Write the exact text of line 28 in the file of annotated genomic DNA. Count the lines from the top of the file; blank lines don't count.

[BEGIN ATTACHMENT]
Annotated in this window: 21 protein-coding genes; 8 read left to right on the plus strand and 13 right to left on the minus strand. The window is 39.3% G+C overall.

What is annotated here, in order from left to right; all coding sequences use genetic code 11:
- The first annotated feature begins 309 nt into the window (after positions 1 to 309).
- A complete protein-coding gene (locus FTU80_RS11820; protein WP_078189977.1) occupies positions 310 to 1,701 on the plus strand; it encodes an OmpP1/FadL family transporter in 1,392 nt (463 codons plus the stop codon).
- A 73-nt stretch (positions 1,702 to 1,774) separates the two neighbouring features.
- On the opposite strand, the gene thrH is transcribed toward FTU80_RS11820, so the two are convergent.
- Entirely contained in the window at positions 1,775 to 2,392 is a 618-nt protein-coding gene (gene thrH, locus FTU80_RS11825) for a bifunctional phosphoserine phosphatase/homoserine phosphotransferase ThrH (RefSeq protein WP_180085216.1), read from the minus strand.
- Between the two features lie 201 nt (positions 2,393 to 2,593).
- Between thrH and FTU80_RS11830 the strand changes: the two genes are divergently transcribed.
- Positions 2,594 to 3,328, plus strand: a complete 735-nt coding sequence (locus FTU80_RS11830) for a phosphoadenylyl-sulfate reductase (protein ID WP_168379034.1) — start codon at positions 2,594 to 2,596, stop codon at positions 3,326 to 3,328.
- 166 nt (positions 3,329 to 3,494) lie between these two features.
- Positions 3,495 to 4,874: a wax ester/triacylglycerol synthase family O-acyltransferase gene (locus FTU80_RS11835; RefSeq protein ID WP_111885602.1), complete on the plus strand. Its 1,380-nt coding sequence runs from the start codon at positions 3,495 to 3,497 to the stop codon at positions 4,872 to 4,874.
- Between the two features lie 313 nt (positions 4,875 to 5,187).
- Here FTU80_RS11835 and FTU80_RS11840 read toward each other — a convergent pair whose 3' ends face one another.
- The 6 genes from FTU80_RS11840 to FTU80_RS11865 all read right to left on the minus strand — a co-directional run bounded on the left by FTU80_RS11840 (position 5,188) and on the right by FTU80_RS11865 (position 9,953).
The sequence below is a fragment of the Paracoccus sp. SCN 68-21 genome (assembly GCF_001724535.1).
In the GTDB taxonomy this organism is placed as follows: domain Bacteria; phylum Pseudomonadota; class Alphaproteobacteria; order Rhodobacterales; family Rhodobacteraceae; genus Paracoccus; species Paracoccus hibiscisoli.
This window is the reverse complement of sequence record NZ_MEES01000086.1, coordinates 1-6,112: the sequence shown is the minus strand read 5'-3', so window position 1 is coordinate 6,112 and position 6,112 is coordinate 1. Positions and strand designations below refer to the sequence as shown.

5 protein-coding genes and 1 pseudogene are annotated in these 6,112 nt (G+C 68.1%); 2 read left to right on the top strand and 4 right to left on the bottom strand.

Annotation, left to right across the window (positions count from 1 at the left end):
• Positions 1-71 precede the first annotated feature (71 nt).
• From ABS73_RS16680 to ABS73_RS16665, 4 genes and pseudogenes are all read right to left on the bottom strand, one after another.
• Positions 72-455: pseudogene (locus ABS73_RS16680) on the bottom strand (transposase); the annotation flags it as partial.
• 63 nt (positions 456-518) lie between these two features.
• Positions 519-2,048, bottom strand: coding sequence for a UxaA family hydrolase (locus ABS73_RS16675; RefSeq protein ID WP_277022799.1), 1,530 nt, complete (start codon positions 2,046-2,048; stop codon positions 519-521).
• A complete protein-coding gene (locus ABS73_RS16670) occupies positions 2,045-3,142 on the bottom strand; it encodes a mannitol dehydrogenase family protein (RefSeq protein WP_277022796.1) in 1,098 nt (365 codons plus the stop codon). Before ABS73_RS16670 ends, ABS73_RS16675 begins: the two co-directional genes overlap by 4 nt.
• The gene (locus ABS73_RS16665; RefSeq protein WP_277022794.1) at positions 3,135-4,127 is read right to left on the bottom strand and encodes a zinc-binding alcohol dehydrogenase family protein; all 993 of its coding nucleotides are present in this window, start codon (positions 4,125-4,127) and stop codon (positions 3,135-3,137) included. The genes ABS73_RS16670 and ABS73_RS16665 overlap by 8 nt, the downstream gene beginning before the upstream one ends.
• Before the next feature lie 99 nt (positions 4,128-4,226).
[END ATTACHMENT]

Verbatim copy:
• Before the next feature lie 99 nt (positions 4,128-4,226).